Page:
The hospitality I received was amazing. Each night was totally different from the night before, from family and friends, vicarages, parishioners, to a convent where I had an entire guest house to myself, to a curate’s house where she’d left the key with a neighbour as she was away! And a church member who took me in despite there being nine people (four generations!) resident in her house, to another church member who turned out to be Harold Wilson’s granddaughter!

Sue Relaxes at Whitchurch 

The walking

Each day contained beauty – of scenery, views, people, wildlife and experiences. Particularly at this time of year with the wild flower meadows, the ducks, swans and geese with their young, and the trees coming into full leaf. There was the amazing architecture of different buildings old and new – particularly going through London.

There was the changing scenes of the riverside from the built up overcrowded areas in London to the more sedate tranquil idyllic areas in outer London right down to the rural countryside as you reach the source.

We saw, amongst other wildlife, crested grebes, herons, jays, parakeets, red kites, a grass snake, a water eel, lapwings and myriads of damsel flies and banded demoiselles.

I was also walking for WaterAid and people, seeing my WaterAid t-shirt, stopped to chat – I was then able to talk to them about Doorway. People were very generous in giving to both charities along the path, and in places where we stopped for refreshments. One memorable occasion was when we stopped in Battersea and Charlie Dimmock gave me some money!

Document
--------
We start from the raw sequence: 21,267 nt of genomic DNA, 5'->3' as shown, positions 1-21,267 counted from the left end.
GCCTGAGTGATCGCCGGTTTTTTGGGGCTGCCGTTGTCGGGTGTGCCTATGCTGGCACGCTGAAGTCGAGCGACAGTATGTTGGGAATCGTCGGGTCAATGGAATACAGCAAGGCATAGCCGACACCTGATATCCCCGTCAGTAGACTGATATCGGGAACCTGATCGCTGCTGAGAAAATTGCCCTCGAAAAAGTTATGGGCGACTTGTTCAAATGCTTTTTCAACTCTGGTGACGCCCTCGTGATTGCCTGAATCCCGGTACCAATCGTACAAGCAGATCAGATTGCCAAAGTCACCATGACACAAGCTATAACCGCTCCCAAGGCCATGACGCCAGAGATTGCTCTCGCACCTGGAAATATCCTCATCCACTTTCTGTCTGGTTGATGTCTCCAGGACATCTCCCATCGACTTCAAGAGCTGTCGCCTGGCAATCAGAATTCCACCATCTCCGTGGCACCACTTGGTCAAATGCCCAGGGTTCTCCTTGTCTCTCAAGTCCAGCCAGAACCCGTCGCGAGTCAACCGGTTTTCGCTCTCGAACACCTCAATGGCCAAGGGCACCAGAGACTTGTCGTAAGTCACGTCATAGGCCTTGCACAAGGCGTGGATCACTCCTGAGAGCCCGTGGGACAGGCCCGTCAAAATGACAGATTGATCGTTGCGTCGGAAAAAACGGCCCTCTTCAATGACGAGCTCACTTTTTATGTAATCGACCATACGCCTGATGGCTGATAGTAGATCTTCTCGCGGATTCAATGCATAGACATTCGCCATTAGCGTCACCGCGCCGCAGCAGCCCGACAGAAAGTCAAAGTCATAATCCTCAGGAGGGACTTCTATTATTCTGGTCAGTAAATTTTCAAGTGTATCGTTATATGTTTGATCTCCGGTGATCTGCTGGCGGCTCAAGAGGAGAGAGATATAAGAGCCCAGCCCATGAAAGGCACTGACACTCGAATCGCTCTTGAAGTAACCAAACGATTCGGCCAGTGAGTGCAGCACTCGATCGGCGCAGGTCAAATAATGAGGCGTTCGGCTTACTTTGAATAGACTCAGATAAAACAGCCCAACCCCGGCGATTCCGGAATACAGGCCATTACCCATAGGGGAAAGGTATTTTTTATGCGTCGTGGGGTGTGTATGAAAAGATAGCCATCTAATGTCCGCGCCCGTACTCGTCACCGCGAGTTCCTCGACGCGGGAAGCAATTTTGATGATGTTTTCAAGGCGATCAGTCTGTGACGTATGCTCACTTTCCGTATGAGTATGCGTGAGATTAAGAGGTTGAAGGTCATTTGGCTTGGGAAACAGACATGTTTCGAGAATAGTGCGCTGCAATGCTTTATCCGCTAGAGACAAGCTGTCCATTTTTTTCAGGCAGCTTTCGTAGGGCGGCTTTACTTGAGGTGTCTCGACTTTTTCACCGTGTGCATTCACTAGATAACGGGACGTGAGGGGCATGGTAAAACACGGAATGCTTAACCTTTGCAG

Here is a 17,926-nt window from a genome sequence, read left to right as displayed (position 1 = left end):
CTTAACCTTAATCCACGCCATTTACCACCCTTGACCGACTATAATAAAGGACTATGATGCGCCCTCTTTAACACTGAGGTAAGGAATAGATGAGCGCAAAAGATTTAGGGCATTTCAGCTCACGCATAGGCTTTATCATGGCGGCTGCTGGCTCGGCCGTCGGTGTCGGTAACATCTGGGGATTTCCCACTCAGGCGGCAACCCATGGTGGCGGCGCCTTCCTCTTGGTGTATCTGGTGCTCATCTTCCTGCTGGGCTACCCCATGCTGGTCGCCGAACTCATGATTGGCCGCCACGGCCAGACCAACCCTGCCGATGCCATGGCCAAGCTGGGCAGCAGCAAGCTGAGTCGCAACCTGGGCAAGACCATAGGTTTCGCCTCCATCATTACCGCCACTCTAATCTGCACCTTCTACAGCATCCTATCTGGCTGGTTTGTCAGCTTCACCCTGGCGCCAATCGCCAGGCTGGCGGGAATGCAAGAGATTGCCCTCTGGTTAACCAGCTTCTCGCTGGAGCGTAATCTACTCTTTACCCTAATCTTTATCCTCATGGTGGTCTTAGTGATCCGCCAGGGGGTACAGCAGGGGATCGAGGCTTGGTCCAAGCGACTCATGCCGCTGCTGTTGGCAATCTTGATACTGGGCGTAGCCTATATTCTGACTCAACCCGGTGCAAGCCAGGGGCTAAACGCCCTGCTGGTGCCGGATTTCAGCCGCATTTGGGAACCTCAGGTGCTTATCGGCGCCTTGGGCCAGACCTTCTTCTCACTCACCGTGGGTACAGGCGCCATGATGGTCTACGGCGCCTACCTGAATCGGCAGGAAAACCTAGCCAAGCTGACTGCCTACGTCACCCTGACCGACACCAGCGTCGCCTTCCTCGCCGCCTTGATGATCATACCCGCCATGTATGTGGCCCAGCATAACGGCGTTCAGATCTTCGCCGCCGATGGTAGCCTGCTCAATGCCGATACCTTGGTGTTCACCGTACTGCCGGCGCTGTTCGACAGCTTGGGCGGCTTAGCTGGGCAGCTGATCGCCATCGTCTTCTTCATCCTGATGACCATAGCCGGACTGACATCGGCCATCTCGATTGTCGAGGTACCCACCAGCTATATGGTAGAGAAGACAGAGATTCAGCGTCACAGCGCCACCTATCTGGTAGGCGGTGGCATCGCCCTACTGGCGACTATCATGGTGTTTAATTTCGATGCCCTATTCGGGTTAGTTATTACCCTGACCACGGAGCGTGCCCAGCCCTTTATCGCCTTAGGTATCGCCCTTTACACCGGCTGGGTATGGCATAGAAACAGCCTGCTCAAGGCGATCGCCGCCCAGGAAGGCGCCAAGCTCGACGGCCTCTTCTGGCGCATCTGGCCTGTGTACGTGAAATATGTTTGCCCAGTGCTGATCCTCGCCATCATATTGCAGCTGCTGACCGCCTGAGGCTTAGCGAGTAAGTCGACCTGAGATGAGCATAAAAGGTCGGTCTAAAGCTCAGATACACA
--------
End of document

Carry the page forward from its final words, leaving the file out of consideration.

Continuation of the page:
The weather, the first week of our three, was brilliant walking weather – grey, overcast, slightly breezy, apart from the day it rained and then it didn’t amount to very much. Then subsequently, the weather turned hot and we struggled! None of us like walking in the heat and we were soaked by the end of the day, with our clothes and rucksacks sticking to us!

As I walked along I thought about WaterAid – our need to keep drinking and the availability of water, and of the pints of iced non-alcoholic drinks we consumed during the day at our break times. Those who live in under-developed countries have often miles to walk to fetch water, and then the risk of it being unsanitary is huge. We are very fortunate.

Sue Meets Father Thames at Lechlade

What kept me going?

  • My desire to achieve the impossible (according to the doctors, as I have a knee injury from last year).
  • The knowledge that I was being sponsored for a great deal of money for two worthwhile charities very pertinent to the walk.
  • Friends and family who were supporting me with numerous texts and phone calls.
  • Prayer support from St Andrew’s Church and family and friends.
  • The sheer fun, laughter, excitement, challenge and joy of each new day!
 Sue at the Source of the River Thames